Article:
I'm sitting at the extension office with my leg propped up after knee surgery. Walking in all these tree fields sure tears up your knees! It will be awhile before I can tromp around again, so I thought I would post some pictures I've been working on while laid up.
Scales have moved onto 2010 growth, so if you look at fields and aren't seeing the scales on new growth, that's a good sign. Also, it's easy to see the fuzz from the male scales back in the canopy now. If there aren't many of those, that shows good control as well.
I had commented in my June 30 post about the spread of scale at Dale Cornett's field in Watauga County. I made a colorized scheme to show the increase in scale at Dale's which I have photographed below.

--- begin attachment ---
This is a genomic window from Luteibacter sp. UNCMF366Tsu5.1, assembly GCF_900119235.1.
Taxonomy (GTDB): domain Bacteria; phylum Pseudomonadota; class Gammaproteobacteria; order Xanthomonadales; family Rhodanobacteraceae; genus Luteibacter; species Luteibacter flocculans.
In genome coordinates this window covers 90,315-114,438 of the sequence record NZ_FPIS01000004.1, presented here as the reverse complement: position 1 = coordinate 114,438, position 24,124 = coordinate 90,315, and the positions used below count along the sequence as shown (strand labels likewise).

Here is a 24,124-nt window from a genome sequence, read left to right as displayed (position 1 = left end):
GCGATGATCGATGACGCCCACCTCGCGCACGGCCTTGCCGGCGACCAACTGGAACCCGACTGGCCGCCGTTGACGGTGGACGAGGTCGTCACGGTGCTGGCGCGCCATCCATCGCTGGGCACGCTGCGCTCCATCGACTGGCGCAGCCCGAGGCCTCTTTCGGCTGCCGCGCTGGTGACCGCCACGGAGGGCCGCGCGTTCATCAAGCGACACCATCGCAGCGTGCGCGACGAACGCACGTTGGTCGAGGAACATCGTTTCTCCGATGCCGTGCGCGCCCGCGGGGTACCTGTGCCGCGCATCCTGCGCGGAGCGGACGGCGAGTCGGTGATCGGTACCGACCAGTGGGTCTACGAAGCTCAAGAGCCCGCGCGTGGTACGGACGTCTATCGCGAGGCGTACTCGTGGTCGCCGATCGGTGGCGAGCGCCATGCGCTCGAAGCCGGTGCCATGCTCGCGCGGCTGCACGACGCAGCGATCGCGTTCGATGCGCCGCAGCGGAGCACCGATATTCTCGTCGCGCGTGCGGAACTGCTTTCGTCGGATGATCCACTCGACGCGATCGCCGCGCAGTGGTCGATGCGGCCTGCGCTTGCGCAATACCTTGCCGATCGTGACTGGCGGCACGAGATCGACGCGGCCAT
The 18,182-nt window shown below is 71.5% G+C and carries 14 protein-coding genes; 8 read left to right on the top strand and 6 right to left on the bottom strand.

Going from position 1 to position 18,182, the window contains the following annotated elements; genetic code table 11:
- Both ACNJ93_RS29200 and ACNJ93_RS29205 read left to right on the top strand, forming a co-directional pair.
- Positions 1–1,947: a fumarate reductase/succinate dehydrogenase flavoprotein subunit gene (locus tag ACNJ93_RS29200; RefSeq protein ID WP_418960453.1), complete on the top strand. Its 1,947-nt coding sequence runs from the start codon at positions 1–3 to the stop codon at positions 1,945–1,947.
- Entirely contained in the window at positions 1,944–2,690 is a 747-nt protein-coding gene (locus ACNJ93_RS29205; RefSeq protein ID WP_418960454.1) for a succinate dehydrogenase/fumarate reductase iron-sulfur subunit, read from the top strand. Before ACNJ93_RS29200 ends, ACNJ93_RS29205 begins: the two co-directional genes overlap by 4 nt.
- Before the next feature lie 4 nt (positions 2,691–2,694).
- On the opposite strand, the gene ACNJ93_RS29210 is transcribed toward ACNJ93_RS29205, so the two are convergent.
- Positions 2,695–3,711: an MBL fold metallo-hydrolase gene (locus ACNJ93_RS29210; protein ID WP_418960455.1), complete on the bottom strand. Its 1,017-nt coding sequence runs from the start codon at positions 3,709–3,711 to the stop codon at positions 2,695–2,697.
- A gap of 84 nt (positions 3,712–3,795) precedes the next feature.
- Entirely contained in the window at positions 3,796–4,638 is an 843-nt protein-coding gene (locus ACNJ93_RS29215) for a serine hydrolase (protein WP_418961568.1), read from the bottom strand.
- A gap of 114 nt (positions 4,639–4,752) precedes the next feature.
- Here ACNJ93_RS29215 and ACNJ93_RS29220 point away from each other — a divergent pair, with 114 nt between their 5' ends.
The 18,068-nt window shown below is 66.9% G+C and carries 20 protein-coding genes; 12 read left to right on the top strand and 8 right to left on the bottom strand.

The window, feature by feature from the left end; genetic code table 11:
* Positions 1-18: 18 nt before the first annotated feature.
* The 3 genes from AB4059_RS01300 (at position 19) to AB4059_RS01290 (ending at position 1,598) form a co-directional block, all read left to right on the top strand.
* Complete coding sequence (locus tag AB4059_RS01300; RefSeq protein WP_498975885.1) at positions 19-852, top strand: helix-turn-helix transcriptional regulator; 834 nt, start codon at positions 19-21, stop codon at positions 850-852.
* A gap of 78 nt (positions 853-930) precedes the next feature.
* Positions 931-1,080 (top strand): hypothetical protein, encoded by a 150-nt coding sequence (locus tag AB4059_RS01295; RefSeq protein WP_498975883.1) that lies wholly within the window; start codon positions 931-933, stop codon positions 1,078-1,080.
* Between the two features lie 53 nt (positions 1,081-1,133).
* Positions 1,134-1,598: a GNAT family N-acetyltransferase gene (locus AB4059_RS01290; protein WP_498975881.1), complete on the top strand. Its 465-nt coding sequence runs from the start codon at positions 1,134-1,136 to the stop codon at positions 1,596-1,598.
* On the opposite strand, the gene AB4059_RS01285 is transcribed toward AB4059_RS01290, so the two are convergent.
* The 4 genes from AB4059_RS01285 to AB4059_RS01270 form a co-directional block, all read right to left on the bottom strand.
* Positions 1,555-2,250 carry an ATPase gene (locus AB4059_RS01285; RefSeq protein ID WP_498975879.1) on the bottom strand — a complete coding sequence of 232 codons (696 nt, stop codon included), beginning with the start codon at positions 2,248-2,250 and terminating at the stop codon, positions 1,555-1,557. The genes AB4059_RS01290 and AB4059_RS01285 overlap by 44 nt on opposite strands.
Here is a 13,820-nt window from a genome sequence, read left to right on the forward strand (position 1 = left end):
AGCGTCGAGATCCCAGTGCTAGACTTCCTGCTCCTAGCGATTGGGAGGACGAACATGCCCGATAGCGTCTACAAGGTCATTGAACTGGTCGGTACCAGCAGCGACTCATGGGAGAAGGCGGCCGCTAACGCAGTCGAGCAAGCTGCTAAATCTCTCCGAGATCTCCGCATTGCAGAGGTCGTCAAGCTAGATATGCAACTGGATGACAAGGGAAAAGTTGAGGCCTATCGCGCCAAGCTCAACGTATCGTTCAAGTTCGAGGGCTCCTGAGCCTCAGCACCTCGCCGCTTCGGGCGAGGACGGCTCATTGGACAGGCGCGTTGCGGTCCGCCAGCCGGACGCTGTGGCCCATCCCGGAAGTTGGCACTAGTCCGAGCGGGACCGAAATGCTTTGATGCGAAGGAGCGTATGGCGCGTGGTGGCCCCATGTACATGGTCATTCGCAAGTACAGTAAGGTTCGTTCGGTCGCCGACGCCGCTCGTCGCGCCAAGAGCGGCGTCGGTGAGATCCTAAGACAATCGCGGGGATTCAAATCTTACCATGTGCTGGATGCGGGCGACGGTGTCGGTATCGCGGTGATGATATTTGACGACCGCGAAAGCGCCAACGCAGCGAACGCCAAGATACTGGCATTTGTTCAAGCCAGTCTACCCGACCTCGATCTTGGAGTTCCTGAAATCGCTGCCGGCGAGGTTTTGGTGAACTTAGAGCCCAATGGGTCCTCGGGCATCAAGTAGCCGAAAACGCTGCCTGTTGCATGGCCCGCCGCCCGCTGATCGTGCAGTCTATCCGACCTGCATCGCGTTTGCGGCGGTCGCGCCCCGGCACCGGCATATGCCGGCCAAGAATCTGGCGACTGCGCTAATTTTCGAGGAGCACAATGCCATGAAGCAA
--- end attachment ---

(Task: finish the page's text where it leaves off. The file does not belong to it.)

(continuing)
Something else that was interesting was that two years ago, Dale had some trees with heavy incidence of pine needle scale, not just elongate hemlock scale. We didn't find any of those this year. That's good, because we don't need any other major scale problems.
To date, Dale has only used Di-Syston for pest control in these trees.
The annual Watauga County Christmas Tree Grower's Association meeting will be July 29. I hope to go out before that meeting and look at scale control in the plots that I treated before that meeting, and will report at the meeting and in this blog what I find..
And this is what so many tree growers in North Carolina do. They work hard to get good fertility and ground cover management, then scout to determine what pests they do have. Through this process, their pesticide controls have been more successful. In fact, I haven't heard of anyone that is too upset that Thionex will be taken off the market. They don't need such a strong material. They can get excellent control with safer products.
Anyway, hope everyone enjoys these schematics. Feel free to use them however you can.